As Lorelai notes, Christopher has given up his cool motorcycle for a sensible car, but the old (selfish) Christopher still lives. Take warning!

(There is an immediate shot of the Massachusetts license plate, to remind us Christopher has moved to Boston. It begins with 169, which seems like a naughty joke, although it’s not a vanity plate, so not deliberate on Christopher’s part).

Little Debbie

LORELAI: Hey Little Debbie, your dad is definitely gonna be there.

Debutantes are often called debs for short. Lorelai turns this into Debbie in reference to Little Debbie, a brand of cookie and cake snacks that has a little girl on the logo.

It’s a product line of McKee Foods, and the company founders, O.D. and Ruth McKee named it after their granddaughter, Debbie, in 1960, even using her image to promote the products. Debbie McKee-Fowler is now the Executive Vice-President of McKee Foods.

Potlucks and Tupperware Parties

JESS: Potlucks and Tupperware parties aren’t really my thing.

A potluck is American English for a communal meal where everyone brings a dish of food to share. Commonly organised by churches and community groups, the food is rarely of gourmet quality (hence, you’re taking “pot luck” in what you’ll get to eat).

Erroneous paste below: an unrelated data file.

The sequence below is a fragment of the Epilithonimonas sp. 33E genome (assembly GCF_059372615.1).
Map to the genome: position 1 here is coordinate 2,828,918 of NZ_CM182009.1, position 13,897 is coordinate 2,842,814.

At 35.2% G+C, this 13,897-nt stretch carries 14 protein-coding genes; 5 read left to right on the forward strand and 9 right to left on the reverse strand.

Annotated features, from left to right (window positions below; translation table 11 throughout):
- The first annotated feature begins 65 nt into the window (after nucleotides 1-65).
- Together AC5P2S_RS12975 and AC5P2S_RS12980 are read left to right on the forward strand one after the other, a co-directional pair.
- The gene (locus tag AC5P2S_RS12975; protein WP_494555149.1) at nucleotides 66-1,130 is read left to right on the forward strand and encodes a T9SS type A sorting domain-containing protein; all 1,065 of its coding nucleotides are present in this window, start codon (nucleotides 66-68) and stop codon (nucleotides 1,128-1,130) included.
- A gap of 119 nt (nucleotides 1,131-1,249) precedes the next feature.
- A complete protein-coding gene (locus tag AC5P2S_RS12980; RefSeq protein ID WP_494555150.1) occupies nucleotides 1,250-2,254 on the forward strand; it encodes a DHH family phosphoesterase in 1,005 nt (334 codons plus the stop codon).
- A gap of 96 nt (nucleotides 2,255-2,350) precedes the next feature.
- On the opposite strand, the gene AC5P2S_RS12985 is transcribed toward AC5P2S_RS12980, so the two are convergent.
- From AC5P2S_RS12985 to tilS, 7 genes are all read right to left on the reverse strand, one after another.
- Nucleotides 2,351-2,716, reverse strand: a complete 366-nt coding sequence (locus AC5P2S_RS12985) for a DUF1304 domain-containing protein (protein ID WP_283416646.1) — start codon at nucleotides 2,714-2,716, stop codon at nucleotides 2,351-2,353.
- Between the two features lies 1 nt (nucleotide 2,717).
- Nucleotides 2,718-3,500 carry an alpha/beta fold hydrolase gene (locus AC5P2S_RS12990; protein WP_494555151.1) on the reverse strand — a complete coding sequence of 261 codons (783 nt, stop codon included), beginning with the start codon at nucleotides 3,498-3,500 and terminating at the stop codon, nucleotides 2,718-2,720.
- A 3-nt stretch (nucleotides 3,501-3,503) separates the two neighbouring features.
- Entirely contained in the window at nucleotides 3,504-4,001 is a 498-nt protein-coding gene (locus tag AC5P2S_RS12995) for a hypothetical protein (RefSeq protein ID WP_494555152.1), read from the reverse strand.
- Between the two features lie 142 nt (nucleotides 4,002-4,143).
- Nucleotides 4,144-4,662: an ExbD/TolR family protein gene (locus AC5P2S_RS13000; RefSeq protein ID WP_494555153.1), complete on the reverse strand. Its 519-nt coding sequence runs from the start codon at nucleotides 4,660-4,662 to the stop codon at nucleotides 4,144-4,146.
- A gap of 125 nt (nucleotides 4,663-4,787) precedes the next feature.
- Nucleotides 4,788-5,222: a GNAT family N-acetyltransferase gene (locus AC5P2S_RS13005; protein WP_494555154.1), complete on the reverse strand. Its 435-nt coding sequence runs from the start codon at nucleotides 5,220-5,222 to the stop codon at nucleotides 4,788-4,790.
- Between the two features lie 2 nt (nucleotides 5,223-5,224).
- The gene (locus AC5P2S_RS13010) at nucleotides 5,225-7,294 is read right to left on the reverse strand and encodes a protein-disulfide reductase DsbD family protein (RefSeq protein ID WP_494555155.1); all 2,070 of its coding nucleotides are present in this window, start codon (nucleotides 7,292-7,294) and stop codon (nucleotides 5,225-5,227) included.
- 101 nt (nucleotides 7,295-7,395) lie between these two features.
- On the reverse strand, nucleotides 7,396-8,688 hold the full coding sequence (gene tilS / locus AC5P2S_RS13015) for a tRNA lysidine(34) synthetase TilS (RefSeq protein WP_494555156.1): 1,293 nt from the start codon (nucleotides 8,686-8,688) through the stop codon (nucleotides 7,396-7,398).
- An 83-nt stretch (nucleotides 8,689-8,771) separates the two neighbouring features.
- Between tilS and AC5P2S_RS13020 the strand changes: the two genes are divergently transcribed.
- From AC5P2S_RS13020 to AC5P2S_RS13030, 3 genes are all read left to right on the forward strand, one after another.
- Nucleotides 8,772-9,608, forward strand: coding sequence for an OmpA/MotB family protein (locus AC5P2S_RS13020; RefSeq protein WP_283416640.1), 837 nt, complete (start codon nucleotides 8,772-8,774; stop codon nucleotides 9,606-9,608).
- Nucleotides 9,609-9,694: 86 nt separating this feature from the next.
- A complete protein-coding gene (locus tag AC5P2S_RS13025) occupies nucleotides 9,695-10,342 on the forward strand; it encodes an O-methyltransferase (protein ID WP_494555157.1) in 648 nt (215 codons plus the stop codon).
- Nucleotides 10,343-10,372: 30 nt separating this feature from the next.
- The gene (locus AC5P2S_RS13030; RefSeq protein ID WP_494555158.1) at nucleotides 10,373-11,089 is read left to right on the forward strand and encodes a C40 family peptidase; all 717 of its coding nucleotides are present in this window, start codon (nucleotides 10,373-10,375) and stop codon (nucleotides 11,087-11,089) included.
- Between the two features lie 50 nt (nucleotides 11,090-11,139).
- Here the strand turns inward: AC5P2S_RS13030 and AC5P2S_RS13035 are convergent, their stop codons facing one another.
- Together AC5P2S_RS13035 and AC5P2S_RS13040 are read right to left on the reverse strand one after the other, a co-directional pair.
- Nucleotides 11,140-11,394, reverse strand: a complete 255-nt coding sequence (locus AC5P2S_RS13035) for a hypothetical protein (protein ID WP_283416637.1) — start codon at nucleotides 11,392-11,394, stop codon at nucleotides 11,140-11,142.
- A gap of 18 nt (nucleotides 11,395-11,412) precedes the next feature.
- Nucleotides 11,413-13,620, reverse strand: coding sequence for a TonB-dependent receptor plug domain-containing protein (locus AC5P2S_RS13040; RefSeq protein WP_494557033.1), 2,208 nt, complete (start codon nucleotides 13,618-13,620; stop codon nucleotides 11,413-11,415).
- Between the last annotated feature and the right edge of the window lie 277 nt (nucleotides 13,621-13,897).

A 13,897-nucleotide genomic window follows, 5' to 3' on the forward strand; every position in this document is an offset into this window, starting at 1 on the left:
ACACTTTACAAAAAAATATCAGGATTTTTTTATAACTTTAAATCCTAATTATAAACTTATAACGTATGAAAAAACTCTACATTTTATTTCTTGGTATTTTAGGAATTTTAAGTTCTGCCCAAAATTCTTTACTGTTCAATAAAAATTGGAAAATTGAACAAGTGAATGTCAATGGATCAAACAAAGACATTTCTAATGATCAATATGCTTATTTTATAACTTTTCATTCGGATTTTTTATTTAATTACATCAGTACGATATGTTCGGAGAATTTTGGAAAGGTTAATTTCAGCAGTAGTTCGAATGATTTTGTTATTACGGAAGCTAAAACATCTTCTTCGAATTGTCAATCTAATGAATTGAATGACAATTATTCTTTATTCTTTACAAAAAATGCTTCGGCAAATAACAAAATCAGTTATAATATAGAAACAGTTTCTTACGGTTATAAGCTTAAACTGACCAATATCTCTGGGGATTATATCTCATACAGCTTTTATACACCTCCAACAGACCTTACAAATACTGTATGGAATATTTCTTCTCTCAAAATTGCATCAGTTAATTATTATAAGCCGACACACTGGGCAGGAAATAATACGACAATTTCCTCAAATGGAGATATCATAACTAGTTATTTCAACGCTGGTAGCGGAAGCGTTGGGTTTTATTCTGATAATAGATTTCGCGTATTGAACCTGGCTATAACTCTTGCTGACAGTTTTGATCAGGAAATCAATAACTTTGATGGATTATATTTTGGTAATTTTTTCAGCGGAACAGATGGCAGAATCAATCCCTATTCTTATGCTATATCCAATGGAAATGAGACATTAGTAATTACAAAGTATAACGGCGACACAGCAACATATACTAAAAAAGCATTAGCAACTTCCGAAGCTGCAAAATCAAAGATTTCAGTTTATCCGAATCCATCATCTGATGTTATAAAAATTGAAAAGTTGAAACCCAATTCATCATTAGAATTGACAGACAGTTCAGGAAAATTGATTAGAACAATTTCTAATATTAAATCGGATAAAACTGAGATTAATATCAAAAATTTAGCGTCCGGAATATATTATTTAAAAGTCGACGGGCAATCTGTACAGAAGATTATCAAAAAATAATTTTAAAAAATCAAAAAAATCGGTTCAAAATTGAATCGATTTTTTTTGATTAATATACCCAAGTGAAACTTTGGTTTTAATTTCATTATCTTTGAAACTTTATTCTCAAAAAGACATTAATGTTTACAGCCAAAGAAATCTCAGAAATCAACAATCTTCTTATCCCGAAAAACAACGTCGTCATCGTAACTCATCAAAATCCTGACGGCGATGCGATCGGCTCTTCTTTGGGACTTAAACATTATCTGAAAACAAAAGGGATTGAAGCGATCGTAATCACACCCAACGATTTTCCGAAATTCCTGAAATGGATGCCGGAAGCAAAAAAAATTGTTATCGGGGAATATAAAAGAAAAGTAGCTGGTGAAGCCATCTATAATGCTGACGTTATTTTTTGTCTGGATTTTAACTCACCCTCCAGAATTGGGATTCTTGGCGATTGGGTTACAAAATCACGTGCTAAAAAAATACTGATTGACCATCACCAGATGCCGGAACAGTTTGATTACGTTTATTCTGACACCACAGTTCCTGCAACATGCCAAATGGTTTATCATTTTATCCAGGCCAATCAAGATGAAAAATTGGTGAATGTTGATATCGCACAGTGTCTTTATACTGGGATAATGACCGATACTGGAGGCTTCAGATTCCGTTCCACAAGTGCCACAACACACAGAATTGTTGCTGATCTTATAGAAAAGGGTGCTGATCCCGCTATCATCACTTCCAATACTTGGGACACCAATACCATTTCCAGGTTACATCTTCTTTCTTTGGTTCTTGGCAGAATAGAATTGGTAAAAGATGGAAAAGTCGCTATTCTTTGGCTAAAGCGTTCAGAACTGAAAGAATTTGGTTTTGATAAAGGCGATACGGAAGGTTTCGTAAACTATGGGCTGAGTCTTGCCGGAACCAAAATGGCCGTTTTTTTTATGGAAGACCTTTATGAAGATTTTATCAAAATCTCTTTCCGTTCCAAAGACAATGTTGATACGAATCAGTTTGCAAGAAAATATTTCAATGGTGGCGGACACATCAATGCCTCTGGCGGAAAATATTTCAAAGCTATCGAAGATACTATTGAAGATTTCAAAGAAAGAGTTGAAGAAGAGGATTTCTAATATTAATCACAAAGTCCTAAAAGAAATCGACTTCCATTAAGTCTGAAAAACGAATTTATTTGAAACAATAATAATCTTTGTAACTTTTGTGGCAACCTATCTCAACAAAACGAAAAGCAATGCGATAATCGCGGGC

A Tupperware party is one organised to sell Tupperware, a line of plastic storage containers first developed by Earl Silas Tupper in 1946, and sold via multilevel marketing in the home. After being very popular in the 1970s, Tupperware suffered a slump in the mid-1990s, when it began to seem dated, so at this period was considered a rather middle-aged activity.

Quite rudely, Jess equates the lavish dinner Sookie carefully prepared to welcome him to Stars Hollow with community meals suitable for the dull and old-fashioned. This yet another meal prepared by Sookie which gets ruined, as Jess and Luke leave without eating, when the dinner was meant to be for them.